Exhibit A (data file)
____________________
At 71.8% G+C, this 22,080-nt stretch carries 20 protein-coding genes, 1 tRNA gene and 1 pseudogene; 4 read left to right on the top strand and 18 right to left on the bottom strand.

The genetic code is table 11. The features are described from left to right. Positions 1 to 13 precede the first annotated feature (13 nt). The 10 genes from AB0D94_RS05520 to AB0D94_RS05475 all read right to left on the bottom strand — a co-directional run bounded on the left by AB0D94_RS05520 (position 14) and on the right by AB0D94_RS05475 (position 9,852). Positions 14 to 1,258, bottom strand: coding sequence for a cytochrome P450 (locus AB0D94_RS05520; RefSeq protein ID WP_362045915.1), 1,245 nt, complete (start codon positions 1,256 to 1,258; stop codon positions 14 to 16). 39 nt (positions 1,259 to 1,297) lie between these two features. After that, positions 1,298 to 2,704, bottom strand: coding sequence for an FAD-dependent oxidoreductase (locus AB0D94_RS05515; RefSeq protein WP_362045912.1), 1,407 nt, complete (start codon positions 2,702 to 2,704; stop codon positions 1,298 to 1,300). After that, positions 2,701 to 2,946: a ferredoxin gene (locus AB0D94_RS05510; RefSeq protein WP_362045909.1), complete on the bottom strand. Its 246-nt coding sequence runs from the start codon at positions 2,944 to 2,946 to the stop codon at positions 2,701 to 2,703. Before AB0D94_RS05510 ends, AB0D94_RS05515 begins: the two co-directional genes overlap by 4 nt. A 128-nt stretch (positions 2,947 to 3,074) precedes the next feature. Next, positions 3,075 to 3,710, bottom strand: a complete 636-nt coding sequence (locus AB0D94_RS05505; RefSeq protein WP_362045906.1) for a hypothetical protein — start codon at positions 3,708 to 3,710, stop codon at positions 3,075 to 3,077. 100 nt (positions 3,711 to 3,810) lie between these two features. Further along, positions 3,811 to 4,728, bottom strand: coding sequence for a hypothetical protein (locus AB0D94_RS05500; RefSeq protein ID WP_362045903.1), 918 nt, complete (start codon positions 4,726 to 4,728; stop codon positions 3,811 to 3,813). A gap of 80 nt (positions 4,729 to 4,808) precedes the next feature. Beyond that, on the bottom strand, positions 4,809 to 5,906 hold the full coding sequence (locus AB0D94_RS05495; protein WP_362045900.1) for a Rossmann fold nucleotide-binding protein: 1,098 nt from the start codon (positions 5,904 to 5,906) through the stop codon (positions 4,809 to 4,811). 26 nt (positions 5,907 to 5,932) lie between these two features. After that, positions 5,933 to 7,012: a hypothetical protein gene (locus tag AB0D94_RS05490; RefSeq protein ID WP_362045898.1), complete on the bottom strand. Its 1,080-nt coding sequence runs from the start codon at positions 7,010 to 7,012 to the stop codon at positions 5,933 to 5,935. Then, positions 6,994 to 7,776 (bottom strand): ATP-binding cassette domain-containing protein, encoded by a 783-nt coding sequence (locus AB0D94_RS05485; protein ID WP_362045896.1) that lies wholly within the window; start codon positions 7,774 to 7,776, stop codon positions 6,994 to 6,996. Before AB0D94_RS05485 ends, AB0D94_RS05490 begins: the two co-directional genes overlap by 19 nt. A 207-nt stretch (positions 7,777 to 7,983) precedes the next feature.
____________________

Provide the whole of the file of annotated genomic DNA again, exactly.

At 71.8% G+C, this 22,080-nt stretch carries 20 protein-coding genes, 1 tRNA gene and 1 pseudogene; 4 read left to right on the top strand and 18 right to left on the bottom strand.

The genetic code is table 11. The features are described from left to right. Positions 1 to 13 precede the first annotated feature (13 nt). The 10 genes from AB0D94_RS05520 to AB0D94_RS05475 all read right to left on the bottom strand — a co-directional run bounded on the left by AB0D94_RS05520 (position 14) and on the right by AB0D94_RS05475 (position 9,852). Positions 14 to 1,258, bottom strand: coding sequence for a cytochrome P450 (locus AB0D94_RS05520; RefSeq protein ID WP_362045915.1), 1,245 nt, complete (start codon positions 1,256 to 1,258; stop codon positions 14 to 16). 39 nt (positions 1,259 to 1,297) lie between these two features. After that, positions 1,298 to 2,704, bottom strand: coding sequence for an FAD-dependent oxidoreductase (locus AB0D94_RS05515; RefSeq protein WP_362045912.1), 1,407 nt, complete (start codon positions 2,702 to 2,704; stop codon positions 1,298 to 1,300). After that, positions 2,701 to 2,946: a ferredoxin gene (locus AB0D94_RS05510; RefSeq protein WP_362045909.1), complete on the bottom strand. Its 246-nt coding sequence runs from the start codon at positions 2,944 to 2,946 to the stop codon at positions 2,701 to 2,703. Before AB0D94_RS05510 ends, AB0D94_RS05515 begins: the two co-directional genes overlap by 4 nt. A 128-nt stretch (positions 2,947 to 3,074) precedes the next feature. Next, positions 3,075 to 3,710, bottom strand: a complete 636-nt coding sequence (locus AB0D94_RS05505; RefSeq protein WP_362045906.1) for a hypothetical protein — start codon at positions 3,708 to 3,710, stop codon at positions 3,075 to 3,077. 100 nt (positions 3,711 to 3,810) lie between these two features. Further along, positions 3,811 to 4,728, bottom strand: coding sequence for a hypothetical protein (locus AB0D94_RS05500; RefSeq protein ID WP_362045903.1), 918 nt, complete (start codon positions 4,726 to 4,728; stop codon positions 3,811 to 3,813). A gap of 80 nt (positions 4,729 to 4,808) precedes the next feature. Beyond that, on the bottom strand, positions 4,809 to 5,906 hold the full coding sequence (locus AB0D94_RS05495; protein WP_362045900.1) for a Rossmann fold nucleotide-binding protein: 1,098 nt from the start codon (positions 5,904 to 5,906) through the stop codon (positions 4,809 to 4,811). 26 nt (positions 5,907 to 5,932) lie between these two features. After that, positions 5,933 to 7,012: a hypothetical protein gene (locus tag AB0D94_RS05490; RefSeq protein ID WP_362045898.1), complete on the bottom strand. Its 1,080-nt coding sequence runs from the start codon at positions 7,010 to 7,012 to the stop codon at positions 5,933 to 5,935. Then, positions 6,994 to 7,776 (bottom strand): ATP-binding cassette domain-containing protein, encoded by a 783-nt coding sequence (locus AB0D94_RS05485; protein ID WP_362045896.1) that lies wholly within the window; start codon positions 7,774 to 7,776, stop codon positions 6,994 to 6,996. Before AB0D94_RS05485 ends, AB0D94_RS05490 begins: the two co-directional genes overlap by 19 nt. A 207-nt stretch (positions 7,777 to 7,983) precedes the next feature.